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East Lyme - As high school teacher James Littlefield launched his recent historical novel, he had the East Lyme community behind him.
Not only did friends, faculty and former students fill the high school's library for an event last month for his book, "The Slave Catcher's Woman," but they also supported the book's process.
East Lyme High School student Erin Doherty illustrated the book's cover, technology education teacher Ray Campbell developed the graphics and former student Richard LaPorta was his publisher.
LaPorta, who helped bring Littlefield's 288-page historical-fiction book out of his desk drawer and into the public realm, met his one-time teacher again by chance.
Both Littlefield and LaPorta happened to attend the same Connecticut Authors and Publishers Association meeting in Groton, where LaPorta, recognized his former teacher. LaPorta, the publisher of Husky Trail Press, a publishing company in East Lyme, then read Littlefield's manuscript and was impressed by how educational the book was.
"He put me back in that time," he said.
Indeed, Littlefield has been educating students about social studies for decades as a teacher at East Lyme High School, where he retired from full-time teaching in 2003. He currently teaches anthropology, a social studies elective, at the school and leads students on archeological digs of the area. His contributions to history include his involvement with the Smith Harris House and civil war reenactment.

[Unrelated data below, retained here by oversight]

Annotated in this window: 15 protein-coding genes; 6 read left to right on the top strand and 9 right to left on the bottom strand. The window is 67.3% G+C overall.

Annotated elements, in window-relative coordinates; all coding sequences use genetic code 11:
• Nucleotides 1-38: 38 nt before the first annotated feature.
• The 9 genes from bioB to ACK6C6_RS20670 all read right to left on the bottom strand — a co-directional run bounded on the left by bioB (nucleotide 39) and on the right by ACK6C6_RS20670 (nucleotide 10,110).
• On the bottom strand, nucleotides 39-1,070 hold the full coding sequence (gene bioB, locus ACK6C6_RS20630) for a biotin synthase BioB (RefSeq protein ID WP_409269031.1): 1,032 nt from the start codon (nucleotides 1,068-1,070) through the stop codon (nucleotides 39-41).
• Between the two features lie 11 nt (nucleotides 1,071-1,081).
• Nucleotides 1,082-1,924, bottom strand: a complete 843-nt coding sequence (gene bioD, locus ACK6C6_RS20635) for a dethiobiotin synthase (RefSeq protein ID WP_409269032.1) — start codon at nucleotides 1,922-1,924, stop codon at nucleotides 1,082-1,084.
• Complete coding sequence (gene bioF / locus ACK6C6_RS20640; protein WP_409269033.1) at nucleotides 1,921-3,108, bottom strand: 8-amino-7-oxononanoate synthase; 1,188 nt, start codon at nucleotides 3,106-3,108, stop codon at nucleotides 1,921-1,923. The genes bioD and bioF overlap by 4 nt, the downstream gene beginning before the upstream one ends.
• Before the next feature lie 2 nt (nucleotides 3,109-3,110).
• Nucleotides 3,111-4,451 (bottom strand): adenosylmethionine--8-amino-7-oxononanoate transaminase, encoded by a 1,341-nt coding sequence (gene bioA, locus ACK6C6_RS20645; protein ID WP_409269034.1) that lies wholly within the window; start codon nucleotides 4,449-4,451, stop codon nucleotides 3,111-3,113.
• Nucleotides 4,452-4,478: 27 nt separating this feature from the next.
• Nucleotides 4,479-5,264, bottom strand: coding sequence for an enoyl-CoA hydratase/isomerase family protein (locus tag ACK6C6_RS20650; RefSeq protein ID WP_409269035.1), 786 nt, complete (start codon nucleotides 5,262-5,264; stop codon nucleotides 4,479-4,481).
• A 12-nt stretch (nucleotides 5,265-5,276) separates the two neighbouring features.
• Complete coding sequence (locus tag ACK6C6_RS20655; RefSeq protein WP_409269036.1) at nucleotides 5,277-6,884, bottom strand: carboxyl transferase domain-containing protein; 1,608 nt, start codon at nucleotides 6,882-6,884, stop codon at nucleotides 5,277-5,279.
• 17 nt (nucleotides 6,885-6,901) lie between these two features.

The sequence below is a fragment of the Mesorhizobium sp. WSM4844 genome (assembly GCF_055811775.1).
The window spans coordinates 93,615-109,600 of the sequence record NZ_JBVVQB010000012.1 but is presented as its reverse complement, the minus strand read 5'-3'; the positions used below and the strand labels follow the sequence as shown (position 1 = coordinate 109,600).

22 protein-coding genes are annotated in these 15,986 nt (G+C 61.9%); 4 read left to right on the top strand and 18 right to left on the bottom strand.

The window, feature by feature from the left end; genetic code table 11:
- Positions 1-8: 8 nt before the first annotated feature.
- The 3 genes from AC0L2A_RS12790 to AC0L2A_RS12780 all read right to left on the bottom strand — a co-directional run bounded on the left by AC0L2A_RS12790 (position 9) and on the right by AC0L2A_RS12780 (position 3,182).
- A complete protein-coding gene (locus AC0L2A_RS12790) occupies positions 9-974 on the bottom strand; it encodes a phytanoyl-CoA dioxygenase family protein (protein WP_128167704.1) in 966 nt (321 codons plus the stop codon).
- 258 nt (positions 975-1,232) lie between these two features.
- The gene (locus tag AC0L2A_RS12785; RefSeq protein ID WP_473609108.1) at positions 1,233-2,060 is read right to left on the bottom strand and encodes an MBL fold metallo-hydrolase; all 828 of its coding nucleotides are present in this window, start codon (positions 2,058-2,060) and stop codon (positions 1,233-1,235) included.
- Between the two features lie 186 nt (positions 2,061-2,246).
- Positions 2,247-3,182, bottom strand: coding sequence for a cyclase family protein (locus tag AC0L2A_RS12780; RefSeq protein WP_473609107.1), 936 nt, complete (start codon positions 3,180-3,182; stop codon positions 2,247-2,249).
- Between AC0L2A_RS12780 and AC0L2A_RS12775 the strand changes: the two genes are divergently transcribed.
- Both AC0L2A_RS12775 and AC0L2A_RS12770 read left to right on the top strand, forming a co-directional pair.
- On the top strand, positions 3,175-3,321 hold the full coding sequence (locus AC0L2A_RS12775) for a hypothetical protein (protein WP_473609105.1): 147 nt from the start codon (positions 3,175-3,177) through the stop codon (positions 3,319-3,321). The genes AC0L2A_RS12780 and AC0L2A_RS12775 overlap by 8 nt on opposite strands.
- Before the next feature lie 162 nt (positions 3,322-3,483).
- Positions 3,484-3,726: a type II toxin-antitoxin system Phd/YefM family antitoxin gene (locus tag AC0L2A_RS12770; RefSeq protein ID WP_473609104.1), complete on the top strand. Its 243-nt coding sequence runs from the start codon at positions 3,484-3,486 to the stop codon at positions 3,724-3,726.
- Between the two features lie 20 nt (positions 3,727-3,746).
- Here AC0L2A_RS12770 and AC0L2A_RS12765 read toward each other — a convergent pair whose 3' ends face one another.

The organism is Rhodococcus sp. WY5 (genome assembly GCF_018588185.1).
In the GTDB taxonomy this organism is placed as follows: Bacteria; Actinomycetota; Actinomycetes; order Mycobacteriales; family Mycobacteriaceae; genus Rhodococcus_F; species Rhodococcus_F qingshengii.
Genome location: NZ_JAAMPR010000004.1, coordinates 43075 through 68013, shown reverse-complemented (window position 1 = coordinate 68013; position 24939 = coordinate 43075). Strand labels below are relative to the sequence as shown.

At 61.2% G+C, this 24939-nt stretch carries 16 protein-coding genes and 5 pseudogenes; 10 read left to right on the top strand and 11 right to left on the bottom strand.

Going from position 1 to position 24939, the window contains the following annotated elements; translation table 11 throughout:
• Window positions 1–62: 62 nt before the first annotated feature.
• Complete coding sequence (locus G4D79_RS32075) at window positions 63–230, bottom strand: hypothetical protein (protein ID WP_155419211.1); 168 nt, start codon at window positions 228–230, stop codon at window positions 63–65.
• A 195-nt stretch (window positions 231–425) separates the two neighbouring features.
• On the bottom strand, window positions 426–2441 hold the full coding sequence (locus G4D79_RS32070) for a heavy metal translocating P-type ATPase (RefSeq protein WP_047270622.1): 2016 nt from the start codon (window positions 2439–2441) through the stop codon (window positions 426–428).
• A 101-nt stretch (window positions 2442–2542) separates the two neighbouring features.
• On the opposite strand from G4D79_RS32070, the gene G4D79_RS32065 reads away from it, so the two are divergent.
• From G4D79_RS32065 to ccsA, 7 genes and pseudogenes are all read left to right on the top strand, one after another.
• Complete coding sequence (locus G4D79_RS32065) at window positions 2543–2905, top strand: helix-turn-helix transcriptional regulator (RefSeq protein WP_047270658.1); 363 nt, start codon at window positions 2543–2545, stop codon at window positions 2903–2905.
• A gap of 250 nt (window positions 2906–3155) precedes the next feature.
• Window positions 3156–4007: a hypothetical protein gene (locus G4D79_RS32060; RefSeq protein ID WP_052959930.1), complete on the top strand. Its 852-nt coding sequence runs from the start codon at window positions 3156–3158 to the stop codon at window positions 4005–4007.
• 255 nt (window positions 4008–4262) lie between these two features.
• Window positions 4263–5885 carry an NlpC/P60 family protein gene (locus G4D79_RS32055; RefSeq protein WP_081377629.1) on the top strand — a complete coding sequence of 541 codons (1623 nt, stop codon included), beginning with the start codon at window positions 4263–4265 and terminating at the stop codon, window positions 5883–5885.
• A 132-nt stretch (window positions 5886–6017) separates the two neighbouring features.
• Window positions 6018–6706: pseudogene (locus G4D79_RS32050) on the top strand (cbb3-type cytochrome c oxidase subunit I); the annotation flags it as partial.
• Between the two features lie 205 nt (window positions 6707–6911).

This history knowledge - coupled with inspiration from his and his wife's bloodhound dog, Molly - built the foundation for his book. In researching, he learned that slave catchers used bloodhound dogs during slavery, but that there was relatively little written about slave catchers.
Littlefield said the book, which chronicles the tales of slave catcher, Coswell Tims, interwoven with a love story, offers readers an educational perspective on slavery.
"It really gives a look of slavery from within," he said about the book.
In writing the book, Littlefield did extensive research on slavery and the time period, compiling a list of things he didn't know. He read all the books he could find on the topic in places from the Book Barn to the public library, ending up with "a huge amount of material," he said.
Though the process of writing the book required much work, it was enjoyable for him.
"I'm a big reader," he said. "I'm a big history fan."
As Littlefield moved forward in deciding how to illustrate the story, he noticed the work of Doherty in the student newspaper, the Viking Saga. Doherty ended up illustrating the book, including the cover image of hands folded in chains which she modeled after her mother's hands, and Campbell developed the sketches into graphics.
The book experience was an opportunity for Doherty to express her talents and future goals.
"I'm really interested in combining art and anatomy," said the student about her future pursuits.
At the March 6 book event, a former student, who now teaches French at the high school, recalled Littlefield's special teaching style that incorporated story-telling.
"He told stories," said Becky Miller. "You learned by these fantastic stories. Everybody was just on the edge of their seats."
For LaPorta, "The Slave Catcher's Woman" was a compelling read that transports the reader into history.
"The key is: do you want to turn the page and do you feel like you are part of the scene?" he said. "I think this book does both."
Littlefield will have book events this spring, including a reading and book-signing at 1 p.m. Saturday, April 20 at the Monte Cristo Bookshop on 13 Washington St. in New London.